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This article was published on November 4, 2011

This week at Microsoft: Windows 8, Internet Explorer, and iOS 5

This week at Microsoft: Windows 8, Internet Explorer, and iOS 5
Alex Wilhelm
Story by

Alex Wilhelm

Alex Wilhelm is a San Francisco-based writer. You can find Alex on Twitter, and on Facebook. You can reach Alex via email at [email protected] Alex Wilhelm is a San Francisco-based writer. You can find Alex on Twitter, and on Facebook. You can reach Alex via email at [email protected]

Happy Friday everyone. As we do each and every delicious week, we are taking the time to look back at the past seven day’s stories, and tag a few that were our favorites. Given the amount of news that has traversed across our newswires, we have to be summary. This means that if you want the full dose, and who wouldn’t, the archives are just the place for you.

Now, ensure that you are following your friendly, local TNW Microsoft on Facebook, and Twitter, and let’s dig into the news.

Windows 8: Coming In Q3

This time next year you will be able to get your hands on a Windows 8 tablet, it is quite likely. ASUS was the third company to tip the timeframe for the delivery of Windows 8 hardware, and so, with three indications, now feel quite comfortable with the date.

But what does that mean for the software itself? We dug deep and ran the numbers:

At PDC 2008, Microsoft distributed a  pre-beta build of Windows 7 to attendees for testing. The build, numbered 6801, was commonly called the PDC build. Various leaks followed (and continued to do so after every official release). Then came the beta distribution on January 7th, 2009. That was followed by a pre-Release Candidate build on March 21, 2009, and the formal RC on April 30th of that year.

Then we hit the pre-Release to Manufacturer build on May 7, 2009. And finally, Microsoft shipped Windows 7 to OEMs in its final release form on July 24th. Time from the 28th of October, 2008 to July 24th, 2009? A total of 269 days.

Right, so what does all this have to do with Windows 8? Microsoft took the wraps off of, and began to distribute the developer preview of Windows 8 on the 13th of September, 2011. Now, it took Windows 7 269 days to go from its first build, released at the yearly Microsoft developer event, to full RTM. What is 269 days, then, after the 13 of September of this year? Well, it’s Friday, June 8th, 2012.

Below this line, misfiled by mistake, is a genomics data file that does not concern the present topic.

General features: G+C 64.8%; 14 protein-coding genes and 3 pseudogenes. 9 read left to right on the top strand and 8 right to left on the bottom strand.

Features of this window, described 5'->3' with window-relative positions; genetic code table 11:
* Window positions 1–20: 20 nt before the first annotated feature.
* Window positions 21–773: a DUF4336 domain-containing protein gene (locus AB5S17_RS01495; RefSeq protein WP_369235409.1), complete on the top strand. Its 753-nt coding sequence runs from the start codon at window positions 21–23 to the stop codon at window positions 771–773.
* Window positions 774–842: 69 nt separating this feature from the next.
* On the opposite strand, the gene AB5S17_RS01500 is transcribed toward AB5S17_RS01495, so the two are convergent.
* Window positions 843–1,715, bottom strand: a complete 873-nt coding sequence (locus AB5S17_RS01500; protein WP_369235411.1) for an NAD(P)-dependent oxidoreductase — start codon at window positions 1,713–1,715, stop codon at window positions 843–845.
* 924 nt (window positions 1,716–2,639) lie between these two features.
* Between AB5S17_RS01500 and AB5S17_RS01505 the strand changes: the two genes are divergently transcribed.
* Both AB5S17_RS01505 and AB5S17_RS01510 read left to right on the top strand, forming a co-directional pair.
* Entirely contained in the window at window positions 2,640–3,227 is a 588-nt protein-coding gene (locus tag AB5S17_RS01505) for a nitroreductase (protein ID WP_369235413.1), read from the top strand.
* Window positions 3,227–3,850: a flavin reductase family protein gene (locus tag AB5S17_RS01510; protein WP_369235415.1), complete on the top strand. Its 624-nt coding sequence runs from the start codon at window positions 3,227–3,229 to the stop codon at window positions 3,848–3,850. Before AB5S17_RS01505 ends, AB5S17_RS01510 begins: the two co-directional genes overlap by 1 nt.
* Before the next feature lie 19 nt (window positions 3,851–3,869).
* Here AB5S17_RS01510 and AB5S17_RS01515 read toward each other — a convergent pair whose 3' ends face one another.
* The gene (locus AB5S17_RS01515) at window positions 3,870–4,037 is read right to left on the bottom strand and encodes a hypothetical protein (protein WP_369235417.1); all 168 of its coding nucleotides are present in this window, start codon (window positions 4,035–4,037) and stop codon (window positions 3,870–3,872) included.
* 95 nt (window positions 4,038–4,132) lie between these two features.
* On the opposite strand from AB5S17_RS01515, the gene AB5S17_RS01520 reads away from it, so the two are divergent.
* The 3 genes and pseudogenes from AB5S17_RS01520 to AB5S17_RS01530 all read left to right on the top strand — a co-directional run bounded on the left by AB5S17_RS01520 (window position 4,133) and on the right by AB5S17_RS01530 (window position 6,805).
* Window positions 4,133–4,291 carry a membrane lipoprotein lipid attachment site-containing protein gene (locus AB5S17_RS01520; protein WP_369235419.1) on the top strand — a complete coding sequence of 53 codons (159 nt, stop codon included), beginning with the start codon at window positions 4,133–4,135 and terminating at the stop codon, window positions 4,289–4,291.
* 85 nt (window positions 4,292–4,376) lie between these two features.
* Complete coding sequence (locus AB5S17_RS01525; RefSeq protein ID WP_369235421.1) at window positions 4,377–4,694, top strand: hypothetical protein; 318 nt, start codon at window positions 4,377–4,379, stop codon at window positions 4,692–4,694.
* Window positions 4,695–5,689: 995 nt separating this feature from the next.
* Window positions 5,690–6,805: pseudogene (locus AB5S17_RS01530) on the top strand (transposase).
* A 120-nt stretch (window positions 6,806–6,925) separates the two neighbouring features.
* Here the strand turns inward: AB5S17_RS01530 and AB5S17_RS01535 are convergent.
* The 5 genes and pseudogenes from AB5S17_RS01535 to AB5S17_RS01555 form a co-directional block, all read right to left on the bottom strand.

So yes indeed, my friends, next year is the year of Windows 8. That means we will end up with Windows 8, Windows Phone 8, and a new Xbox next year.

Internet Explorer Sheds Market Share

It’s not been a good week for the Internet Explorer team, as their product slipped below 50% global market share. Ouch. It once enjoyed market share on par with Windows, but Internet Explorer is certainly having a tough decade. Strides have been made to improve the IE product, but Chrome is putting new level of stress onto the Microsoft browser.

Still, a full half the market is hardly something to scoff at, but with the trends being what they are, it is all downhill for Internet Explorer. This chart says it all:

iOS 5 Friends Hotmail

In a fun, and funny turn of events, iOS 5 has provided Hotmail with a simply massive boost. Changes in iOS 5 made it simpler than before to integrate a Hotmail account with an iPhone or iPad, and that has led to an explosion of use.

According to Microsoft, over 100,000 people are linking their Hotmail accounts to iOS 5 devices daily. Several million have done so already. It’s easy to forget, but Hotmail remains the leading webmail provider in terms of unique users, 360 million, even if it is not the best webmail product.

Still, you can imagine how happy the Hotmail team must have been to have received such a lovely free gift from Cupertino.

Lumia 710 Headed To T-Mobile

And finally for the day, the Lumia 710 appears set to land on T-Mobile. This is good news. Why the 710 and not the higher end 800? Beats the pants off of us, but this is what we know:

Why are we saying T-Mobile? Reporting by WPCentral has the information: “[the device soared] through the United States FCC sporting the T-Mobile-unique 3G 1700 band (as well as 850 and 1900 ones).” So unless Nokia is being super secretive by running through the FCC with fasle flags in the air, this bad boy is coming to T-Mobile.

Right, so should you care? Probably. That Nokia is prepared to bring one of its handsets to this market almost contradicts the firm’s party line, that its phones would not be making the jump across the pond until 2012. This could be changing. We would have preferred to see the Lumia 800, the higher-end of Nokia’s line of phones, signal its arrival, but the gift horse has perfect teeth.

That’s all for this week folks, now go and have some fun, fun, fun.

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